A third public private partnership (PPP) project has stalled this month as the government Wednesday announced it was deferring the August 30 bidding for a P1.72-billion deal to design and operate a smart card system for Metro Manila’s three elevated railway lines.
The Department of Transportation and Communications (DOTC), which is implementing the project, was still revising the concession agreement for the automated fare collection system (AFCS) following talks with the private sector, PPP Center executive director Cosette Canilao said.
She said in a text message that the concession agreement could be finalized by “early next week.”
“DOTC can’t ignore bidder queries and concerns,” Canilao said.
The bid submissions will then be held 30 days after the release of the final concession agreement, DOTC said. This could put the new bidding deadline in early October.
AFCS project aims to replace outdated ticketing systems used by the Metro Rail Transit Line 3 (MRT-3) and Light Rail Transit Line 1 (LRT-1) with a “contactless-based” smart card technology.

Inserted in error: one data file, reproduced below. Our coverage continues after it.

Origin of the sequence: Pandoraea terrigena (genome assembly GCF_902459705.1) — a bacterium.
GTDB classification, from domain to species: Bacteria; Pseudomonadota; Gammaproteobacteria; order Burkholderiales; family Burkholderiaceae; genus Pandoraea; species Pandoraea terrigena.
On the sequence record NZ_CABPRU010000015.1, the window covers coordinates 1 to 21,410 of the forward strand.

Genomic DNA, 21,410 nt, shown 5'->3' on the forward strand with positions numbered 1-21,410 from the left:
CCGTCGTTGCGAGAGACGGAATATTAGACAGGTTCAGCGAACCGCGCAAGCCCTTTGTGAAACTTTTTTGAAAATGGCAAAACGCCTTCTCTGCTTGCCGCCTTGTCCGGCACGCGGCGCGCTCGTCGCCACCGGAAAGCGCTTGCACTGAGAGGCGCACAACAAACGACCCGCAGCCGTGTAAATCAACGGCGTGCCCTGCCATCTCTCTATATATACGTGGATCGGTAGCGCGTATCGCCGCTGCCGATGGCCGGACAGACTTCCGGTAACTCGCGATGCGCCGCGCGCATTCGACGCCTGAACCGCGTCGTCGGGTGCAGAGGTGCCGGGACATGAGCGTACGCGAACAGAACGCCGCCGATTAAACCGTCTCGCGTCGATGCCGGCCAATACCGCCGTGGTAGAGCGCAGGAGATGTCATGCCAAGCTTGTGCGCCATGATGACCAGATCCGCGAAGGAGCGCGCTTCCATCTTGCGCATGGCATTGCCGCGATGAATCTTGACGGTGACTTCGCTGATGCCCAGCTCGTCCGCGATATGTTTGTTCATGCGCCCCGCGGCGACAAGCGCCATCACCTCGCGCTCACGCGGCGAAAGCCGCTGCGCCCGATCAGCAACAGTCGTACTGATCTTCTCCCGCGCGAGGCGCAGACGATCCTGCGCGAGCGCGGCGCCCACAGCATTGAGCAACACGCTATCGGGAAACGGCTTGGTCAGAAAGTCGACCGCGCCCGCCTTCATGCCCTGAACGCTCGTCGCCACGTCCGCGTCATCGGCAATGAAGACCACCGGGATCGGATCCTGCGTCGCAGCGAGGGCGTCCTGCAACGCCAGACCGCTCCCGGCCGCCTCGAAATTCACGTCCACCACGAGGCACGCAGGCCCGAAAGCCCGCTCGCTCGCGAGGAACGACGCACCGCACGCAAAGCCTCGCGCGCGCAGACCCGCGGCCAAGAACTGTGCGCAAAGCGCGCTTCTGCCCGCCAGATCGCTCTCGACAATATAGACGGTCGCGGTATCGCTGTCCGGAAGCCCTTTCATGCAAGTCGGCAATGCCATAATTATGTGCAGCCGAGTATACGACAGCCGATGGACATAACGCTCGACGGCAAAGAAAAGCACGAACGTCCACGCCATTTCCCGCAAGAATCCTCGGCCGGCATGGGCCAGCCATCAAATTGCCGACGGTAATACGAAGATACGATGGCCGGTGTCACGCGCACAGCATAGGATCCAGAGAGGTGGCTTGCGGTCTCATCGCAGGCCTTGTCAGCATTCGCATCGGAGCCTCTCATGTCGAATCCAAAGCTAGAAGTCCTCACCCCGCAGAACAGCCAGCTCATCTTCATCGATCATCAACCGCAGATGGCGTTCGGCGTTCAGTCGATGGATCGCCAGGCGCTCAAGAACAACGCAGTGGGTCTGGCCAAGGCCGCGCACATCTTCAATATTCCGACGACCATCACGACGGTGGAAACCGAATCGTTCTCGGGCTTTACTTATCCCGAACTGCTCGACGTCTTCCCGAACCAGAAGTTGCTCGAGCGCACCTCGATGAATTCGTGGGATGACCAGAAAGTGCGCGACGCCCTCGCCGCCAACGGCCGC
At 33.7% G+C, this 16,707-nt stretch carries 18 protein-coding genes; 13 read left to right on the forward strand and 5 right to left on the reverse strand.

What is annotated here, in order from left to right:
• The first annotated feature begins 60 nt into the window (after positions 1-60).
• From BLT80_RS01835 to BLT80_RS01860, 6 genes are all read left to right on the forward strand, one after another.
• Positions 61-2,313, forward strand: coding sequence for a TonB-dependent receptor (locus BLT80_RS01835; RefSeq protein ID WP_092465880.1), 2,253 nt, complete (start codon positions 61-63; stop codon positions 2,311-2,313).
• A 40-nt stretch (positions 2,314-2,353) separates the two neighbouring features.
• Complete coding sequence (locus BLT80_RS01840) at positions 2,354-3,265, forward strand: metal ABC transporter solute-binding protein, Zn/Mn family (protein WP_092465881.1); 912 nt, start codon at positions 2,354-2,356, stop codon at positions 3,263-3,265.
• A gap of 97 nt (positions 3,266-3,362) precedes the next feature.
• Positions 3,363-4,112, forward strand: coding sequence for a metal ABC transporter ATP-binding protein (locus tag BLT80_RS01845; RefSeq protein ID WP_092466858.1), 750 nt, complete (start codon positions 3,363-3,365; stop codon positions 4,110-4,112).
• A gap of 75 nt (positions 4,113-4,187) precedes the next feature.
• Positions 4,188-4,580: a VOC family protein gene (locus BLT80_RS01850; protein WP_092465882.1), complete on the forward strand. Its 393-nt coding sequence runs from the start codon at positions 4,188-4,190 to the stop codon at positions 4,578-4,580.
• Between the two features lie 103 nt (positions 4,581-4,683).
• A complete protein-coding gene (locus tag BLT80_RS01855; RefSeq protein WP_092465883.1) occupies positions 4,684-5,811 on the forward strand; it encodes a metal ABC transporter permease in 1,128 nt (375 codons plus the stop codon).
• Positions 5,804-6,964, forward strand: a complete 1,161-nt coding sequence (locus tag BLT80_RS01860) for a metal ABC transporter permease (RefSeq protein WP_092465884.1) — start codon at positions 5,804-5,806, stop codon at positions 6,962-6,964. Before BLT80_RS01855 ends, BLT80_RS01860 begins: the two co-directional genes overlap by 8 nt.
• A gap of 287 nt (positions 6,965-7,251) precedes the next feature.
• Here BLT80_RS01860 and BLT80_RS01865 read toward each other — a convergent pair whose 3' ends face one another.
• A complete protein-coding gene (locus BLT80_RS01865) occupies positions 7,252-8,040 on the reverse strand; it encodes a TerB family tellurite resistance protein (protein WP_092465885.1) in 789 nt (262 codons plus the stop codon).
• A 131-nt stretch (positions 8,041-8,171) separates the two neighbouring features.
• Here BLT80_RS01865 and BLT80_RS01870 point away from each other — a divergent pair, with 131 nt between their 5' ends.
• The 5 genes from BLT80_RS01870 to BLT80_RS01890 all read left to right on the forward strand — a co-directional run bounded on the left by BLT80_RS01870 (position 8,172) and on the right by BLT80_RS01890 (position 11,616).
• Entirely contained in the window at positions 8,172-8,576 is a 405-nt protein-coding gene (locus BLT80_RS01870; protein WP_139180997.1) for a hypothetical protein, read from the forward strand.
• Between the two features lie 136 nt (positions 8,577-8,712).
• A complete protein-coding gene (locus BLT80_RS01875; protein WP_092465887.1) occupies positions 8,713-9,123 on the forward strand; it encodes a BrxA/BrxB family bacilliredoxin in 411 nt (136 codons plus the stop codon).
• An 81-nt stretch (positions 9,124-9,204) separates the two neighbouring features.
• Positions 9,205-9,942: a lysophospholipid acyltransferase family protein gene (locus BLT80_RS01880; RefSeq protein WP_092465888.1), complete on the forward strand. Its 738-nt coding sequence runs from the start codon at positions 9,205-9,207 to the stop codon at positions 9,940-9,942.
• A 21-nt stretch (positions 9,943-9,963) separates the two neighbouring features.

The proposed scheme is similar to the technology used in the mass transit networks of Hong Kong and Singapore where a single card—which is pre-loaded with a cash value—can be used to pay for fare on any of Metro Manila’s three light rail systems.
The AFCS will also allow regulators to apportion payments more efficiently between rail operators more efficiently.
The contract will run for 10 years, including development and delivery, the PPP Center said.
The AFCS deal is the second PPP project to be deferred this week after the P17.5-billion Mactan-Cebu International Airport originally scheduled to be bid out Aug. 28.
Both deferrals followed the failed auction for the P60-billion LRT-1 extension to Cavite last August 15, when three bidders withdrew and one submitted a noncompliant offer.
So far 11 PPP projects—out of dozens of major deals—have been “rolled out” by the PPP Center. Three projects have been awarded since 2011.
Eric Francia, managing director for Ayala Corp., which has partnered with Metro Pacific Investments Corp. for the AFCS bid, said the extension signals that government was willing to listen to the concerns of bidders after the failed LRT-1 auction.
“It’s not easy and I empathize with government. They want to make sure the bid [terms] are not overly favorable to the private sector and we understand that,” Francia said.
Four other groups include the SM Consortium led by the Sy family; Megawide-Suyen-Eurolink Consortium, which will tap the experience of Singapore’s EZ-Link Pte; Comworks Consortium, which includes Taiwan’s Kaohsiung Rapid Transit Corp.; and E-Trans Solutions Joint Venture Inc. Consortium, which includes Eastwest Banking Corp.